Lawsuit against ChatGPT creator shows the creepiness of AI

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This was bound to happen. 

OpenAI, the tech company responsible for developing the artificial intelligence chatbot known as ChatGPT, is being sued over its practice of scraping other people’s information from the internet in order to provide users of the tool with seemingly human responses. 

Microsoft, a major investor in OpenAI, is also named as a defendant. OpenAI and Microsoft do not appear to have publicly commented on the lawsuit.

The class-action lawsuit strikes at the heart of generative AI tools that appear to create content from “scratch,” like ChatGPT. In reality, such chatbots are built to scour the internet (including social media platforms) to inform their responses.

For those who aren’t techies, think of chatbots like a super-powered internet search. While you historically would type in a term and then receive a list of links, chatbot responses rapidly search the internet for content that’s already been created, as well as other information that may exist on the web, and synthesize the findings into a human-sounding response

The lawsuit claims OpenAI engages in theft when its technology does this:

Using stolen and misappropriated personal information at scale, Defendants have created powerful and wildly profitable AI and released it into the world without regard for the risks. In so doing, Defendants have created an AI arms race in which Defendants and other Big Tech companies are onboarding society into a plane that over half of the surveyed AI experts believe has at least a 10% chance of crashing and killing everyone on board.

(Note: OpenAI isn’t the only company creating generative AI tools, though it’s arguably the most popular. Hence the “arms race” line in the quote above.)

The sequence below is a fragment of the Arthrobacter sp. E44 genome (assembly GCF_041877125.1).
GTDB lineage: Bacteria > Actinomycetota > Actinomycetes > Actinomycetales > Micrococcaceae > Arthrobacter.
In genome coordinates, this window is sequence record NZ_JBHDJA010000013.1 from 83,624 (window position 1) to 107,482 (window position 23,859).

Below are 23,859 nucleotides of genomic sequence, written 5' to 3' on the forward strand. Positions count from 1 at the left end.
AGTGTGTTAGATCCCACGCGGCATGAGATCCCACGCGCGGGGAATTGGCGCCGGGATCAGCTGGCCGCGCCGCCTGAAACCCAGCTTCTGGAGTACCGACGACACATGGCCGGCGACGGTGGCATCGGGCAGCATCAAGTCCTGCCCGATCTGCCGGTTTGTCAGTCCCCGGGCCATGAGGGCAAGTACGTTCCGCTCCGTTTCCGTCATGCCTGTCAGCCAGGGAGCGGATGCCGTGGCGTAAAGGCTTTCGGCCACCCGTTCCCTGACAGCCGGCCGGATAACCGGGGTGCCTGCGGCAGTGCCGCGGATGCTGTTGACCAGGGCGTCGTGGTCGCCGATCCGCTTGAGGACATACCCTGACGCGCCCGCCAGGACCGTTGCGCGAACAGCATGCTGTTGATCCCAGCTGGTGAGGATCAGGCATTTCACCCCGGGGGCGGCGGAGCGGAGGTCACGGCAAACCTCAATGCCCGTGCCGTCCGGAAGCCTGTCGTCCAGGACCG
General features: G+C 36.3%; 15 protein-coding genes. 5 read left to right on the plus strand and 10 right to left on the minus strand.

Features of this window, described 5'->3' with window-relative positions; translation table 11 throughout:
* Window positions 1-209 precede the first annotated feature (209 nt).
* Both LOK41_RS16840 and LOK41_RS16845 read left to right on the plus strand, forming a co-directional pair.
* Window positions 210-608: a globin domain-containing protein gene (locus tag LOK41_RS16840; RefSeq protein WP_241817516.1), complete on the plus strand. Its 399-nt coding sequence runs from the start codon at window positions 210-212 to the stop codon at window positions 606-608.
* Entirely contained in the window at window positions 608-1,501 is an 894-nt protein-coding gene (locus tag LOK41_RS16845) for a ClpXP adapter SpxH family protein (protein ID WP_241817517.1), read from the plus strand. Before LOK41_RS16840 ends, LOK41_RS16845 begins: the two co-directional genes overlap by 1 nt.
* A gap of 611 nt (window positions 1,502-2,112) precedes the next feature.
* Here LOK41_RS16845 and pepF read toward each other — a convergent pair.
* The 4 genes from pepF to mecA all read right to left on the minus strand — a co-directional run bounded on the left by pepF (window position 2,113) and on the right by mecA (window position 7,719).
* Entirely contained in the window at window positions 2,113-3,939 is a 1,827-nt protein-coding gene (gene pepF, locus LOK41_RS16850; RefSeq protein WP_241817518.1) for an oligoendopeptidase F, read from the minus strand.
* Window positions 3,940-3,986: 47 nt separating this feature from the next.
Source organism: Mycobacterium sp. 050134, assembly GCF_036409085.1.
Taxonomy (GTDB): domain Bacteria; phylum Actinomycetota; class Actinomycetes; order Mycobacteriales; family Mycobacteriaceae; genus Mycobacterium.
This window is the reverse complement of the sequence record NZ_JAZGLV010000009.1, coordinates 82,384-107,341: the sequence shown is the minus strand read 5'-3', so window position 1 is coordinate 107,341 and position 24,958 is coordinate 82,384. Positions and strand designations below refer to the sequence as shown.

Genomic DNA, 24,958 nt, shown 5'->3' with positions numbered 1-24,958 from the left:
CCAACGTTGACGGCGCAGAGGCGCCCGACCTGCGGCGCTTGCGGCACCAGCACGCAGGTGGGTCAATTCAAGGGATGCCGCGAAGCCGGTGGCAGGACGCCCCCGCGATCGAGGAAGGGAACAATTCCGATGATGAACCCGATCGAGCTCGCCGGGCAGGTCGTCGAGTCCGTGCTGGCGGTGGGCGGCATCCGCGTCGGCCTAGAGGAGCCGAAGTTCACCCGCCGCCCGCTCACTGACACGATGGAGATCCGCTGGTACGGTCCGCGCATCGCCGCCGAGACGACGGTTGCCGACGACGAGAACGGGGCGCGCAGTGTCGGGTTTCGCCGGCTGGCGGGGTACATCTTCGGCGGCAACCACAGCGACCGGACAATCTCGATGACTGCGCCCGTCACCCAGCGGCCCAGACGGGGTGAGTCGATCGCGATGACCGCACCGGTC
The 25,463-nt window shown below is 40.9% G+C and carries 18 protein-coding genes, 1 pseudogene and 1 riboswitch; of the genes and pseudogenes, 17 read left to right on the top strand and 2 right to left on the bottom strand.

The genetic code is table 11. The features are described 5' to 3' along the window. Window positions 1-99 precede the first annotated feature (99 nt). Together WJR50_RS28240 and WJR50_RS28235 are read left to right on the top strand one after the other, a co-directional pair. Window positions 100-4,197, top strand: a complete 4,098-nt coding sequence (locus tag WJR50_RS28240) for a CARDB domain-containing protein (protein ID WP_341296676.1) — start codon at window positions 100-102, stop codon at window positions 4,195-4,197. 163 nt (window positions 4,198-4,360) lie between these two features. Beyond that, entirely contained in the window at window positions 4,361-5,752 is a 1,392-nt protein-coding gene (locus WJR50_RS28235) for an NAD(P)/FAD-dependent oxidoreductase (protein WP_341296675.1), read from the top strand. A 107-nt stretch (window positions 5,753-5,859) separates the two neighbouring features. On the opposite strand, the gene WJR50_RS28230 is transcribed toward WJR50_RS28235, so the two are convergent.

The lawsuit accuses OpenAI of scraping data belonging to millions of users, including online conversations, location data and other personal information that the company is able to obtain through third-party applications. The suit lists Spotify, Stripe, Slack, Snapchat, Microsoft Teams and the health app MyChart as some of the third parties that allow OpenAI access to user data.

OpenAI secretly harvests “massive amounts of personal data from the internet,” the suit claims, “including private information and private conversations, medical data, information about children—essentially every piece of data exchanged on the internet it could take—without notice to the owners or users of such data, much less with anyone’s permission.”

The lawsuit doesn’t list the plaintiffs’ names beyond initials — in order to “avoid intrusive scrutiny as well as any potentially dangerous backlash” — but it does offer details about their claims.

Some of the plaintiffs say they’re worried that their online content could be used to help replace human workers with robots. For example, the lawsuit says one educator is “concerned that Defendants have taken her skills and expertise, as reflected in her online contributions, and incorporated it into Products that could someday result in professional obsolescence for professors and educators like her.” 

It’s no overstatement to say this lawsuit could slow — if not completely alter — the fast-moving world of generative AI.

The suit also claims that without “this unprecedented theft of private and copyrighted information belonging to real people, communicated to unique communities, for specific purposes, targeting specific audiences, the Products would not be the multi-billion-dollar business they are today.”

It’s no overstatement to say this lawsuit could slow — if not completely alter — the fast-moving world of generative AI. Visual artists whose works have been scraped by AI tools have already filed at least one class-action suit of their own, claiming this amounts to copyright infringement. Several musicians have spoken out against the use of generative AI in their industry as well.

But professional artists and creators clearly aren’t the only ones with skin in the game here, as the latest lawsuit suggests. Everyone who uses the internet should be invested in making sure our data isn’t being used — to great profit and potential peril — by some of the most powerful tech companies in the world.

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